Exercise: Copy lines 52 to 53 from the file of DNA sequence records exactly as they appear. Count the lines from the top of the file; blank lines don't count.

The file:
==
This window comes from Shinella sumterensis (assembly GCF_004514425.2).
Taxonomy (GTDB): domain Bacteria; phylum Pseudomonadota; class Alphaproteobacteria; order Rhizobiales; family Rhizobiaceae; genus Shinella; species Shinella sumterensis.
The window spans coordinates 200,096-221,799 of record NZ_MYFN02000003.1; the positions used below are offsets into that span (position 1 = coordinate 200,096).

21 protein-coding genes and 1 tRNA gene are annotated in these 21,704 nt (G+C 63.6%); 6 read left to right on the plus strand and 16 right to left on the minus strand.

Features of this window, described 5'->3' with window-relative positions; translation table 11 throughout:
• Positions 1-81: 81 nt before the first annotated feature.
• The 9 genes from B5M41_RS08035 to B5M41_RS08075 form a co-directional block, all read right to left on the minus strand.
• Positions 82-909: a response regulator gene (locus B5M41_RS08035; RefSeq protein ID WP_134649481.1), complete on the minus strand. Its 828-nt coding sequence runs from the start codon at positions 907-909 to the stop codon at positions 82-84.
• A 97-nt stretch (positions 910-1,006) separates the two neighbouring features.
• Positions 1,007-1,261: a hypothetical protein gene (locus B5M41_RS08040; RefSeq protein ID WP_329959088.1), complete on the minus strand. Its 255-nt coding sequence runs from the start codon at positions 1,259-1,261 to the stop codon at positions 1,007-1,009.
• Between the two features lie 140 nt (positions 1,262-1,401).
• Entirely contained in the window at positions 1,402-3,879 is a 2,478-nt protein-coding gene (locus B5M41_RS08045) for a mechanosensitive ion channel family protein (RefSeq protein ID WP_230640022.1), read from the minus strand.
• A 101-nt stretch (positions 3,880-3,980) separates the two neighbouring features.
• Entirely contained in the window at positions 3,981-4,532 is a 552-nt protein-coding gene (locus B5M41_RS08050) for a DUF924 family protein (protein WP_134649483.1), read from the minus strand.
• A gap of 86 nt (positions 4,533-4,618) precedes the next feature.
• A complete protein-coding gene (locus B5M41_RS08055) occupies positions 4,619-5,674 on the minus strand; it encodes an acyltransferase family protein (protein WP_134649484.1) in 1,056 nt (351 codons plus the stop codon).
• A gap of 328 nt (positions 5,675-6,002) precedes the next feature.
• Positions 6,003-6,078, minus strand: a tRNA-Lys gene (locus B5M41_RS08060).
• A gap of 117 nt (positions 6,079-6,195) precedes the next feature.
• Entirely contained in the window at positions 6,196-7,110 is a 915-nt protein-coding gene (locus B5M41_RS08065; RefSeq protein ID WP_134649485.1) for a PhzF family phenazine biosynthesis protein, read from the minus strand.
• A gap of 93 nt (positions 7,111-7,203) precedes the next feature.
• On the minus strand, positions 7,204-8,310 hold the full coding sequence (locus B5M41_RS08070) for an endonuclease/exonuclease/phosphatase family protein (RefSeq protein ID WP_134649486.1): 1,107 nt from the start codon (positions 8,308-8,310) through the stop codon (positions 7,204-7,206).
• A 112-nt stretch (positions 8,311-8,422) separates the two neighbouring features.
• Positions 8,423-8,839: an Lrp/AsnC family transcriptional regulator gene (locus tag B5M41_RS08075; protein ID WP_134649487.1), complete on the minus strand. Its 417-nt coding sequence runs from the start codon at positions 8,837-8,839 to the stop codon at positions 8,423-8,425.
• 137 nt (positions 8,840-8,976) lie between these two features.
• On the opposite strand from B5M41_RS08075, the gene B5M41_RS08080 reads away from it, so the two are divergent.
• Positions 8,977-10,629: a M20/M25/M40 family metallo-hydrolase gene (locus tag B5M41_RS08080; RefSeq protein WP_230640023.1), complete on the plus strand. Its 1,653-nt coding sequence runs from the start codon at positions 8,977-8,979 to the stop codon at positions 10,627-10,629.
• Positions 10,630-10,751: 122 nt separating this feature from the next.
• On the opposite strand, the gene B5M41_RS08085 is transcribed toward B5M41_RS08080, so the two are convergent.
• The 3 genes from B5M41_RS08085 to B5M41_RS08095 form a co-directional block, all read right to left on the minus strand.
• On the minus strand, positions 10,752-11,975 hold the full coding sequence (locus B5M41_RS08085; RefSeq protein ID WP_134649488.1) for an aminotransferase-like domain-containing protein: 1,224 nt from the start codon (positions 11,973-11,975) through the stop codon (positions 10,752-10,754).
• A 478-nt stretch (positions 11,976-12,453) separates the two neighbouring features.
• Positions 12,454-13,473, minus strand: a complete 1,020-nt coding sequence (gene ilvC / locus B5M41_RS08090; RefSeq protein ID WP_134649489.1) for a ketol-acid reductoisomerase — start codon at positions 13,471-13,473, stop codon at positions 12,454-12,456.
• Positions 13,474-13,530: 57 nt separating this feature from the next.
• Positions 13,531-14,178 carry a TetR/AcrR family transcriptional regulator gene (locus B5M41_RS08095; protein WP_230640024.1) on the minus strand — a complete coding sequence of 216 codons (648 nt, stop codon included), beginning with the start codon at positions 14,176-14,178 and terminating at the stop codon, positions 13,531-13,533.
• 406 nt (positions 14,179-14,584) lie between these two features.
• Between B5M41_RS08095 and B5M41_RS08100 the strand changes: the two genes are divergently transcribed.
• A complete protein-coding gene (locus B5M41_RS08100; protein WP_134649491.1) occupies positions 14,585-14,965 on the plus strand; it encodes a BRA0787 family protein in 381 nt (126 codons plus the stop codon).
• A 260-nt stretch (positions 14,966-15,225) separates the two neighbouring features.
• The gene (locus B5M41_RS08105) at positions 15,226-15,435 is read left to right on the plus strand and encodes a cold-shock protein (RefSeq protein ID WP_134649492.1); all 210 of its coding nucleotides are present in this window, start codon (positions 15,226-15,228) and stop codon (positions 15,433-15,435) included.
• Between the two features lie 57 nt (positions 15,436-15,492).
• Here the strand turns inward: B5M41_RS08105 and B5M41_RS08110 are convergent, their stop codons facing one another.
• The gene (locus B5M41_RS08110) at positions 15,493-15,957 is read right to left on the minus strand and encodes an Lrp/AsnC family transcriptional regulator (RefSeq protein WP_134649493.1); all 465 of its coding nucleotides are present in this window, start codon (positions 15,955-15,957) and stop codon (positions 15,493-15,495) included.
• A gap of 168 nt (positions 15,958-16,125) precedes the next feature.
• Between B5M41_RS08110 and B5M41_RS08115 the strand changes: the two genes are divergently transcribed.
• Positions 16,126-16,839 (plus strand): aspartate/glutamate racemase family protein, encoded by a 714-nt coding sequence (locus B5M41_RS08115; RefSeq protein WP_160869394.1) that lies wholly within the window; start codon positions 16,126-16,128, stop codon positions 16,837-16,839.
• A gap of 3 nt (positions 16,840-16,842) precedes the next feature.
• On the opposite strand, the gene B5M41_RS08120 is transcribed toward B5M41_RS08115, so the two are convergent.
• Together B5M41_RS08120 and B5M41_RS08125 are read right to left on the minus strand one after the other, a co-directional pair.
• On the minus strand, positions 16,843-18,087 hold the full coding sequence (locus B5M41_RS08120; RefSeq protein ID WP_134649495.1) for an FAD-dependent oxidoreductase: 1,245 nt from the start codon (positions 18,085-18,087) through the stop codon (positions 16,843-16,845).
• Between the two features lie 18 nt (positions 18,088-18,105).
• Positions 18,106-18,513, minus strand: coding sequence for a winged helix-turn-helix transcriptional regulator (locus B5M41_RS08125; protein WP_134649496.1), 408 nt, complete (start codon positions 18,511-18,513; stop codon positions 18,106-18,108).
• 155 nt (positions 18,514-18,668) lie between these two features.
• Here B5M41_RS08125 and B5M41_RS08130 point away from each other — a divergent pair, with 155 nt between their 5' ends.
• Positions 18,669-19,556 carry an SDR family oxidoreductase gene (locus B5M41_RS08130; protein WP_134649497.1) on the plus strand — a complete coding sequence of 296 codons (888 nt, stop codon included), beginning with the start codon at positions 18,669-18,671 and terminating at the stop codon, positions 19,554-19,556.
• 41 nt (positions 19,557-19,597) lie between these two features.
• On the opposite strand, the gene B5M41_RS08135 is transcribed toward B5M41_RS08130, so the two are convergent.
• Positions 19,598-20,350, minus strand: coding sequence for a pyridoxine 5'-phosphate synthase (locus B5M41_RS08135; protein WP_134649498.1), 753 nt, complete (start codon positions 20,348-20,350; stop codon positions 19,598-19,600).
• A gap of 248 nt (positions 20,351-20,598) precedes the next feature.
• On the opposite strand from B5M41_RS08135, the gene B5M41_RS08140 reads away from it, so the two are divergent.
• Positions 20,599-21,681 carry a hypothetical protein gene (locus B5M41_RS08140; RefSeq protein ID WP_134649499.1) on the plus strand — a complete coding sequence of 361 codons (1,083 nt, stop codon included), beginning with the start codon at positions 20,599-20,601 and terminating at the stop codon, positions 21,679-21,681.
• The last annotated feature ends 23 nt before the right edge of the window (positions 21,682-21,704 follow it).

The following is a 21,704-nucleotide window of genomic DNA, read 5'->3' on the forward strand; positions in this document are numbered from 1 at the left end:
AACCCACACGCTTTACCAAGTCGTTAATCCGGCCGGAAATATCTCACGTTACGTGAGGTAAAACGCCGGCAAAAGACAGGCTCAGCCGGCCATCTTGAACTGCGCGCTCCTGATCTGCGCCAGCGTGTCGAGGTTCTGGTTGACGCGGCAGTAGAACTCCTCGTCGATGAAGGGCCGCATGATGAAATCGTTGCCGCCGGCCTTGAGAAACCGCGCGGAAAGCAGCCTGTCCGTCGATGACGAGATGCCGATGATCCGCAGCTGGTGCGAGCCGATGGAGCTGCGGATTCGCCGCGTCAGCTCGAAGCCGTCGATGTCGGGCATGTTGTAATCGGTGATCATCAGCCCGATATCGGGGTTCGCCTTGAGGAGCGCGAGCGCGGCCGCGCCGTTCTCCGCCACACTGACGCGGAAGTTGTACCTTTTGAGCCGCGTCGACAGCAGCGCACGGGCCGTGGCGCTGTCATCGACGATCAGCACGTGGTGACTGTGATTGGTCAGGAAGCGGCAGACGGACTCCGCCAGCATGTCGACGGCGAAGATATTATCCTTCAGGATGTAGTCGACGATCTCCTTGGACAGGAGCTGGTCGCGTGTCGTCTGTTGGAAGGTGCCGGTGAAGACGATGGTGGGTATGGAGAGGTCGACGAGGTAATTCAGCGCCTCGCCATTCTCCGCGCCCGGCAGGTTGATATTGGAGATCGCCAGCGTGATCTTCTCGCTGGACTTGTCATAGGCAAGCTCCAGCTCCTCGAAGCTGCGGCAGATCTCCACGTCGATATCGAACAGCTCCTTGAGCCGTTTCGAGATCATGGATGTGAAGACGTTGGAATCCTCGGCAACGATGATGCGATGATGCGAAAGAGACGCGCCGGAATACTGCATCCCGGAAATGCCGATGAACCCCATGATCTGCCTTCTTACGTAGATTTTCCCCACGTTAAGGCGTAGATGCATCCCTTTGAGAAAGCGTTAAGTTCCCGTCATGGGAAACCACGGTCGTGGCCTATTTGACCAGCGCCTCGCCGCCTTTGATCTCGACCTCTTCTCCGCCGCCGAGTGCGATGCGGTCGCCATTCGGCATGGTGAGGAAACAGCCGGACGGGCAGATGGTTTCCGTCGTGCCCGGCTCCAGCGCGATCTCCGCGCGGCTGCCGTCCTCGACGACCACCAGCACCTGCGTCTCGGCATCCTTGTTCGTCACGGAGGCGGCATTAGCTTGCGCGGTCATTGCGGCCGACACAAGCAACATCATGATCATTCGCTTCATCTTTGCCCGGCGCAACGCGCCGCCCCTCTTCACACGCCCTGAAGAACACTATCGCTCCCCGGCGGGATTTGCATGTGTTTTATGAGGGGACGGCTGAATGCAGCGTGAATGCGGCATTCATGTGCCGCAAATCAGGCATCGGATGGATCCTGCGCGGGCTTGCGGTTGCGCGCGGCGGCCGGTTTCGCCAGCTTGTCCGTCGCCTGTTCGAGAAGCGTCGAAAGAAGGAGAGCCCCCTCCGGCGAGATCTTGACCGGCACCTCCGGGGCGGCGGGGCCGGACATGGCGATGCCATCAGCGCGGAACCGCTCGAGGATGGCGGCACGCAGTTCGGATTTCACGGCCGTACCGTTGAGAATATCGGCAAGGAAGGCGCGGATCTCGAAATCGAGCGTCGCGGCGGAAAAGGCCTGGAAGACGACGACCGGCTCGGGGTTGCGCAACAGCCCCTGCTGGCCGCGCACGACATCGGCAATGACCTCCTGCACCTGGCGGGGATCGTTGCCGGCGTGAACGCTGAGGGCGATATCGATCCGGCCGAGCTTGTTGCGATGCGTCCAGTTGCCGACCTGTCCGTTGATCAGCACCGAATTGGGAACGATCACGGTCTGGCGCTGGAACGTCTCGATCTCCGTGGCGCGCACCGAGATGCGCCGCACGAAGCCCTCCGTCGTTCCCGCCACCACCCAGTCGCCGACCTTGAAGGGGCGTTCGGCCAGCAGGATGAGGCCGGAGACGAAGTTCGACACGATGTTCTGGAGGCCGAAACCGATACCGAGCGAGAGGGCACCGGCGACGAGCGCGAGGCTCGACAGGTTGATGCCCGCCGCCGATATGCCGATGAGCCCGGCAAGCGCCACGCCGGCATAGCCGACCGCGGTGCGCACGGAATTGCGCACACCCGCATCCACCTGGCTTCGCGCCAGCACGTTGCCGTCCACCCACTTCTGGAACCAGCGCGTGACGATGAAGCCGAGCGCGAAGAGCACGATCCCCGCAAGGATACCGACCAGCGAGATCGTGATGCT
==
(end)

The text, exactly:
• Positions 18,106-18,513, minus strand: coding sequence for a winged helix-turn-helix transcriptional regulator (locus B5M41_RS08125; protein WP_134649496.1), 408 nt, complete (start codon positions 18,511-18,513; stop codon positions 18,106-18,108).
• 155 nt (positions 18,514-18,668) lie between these two features.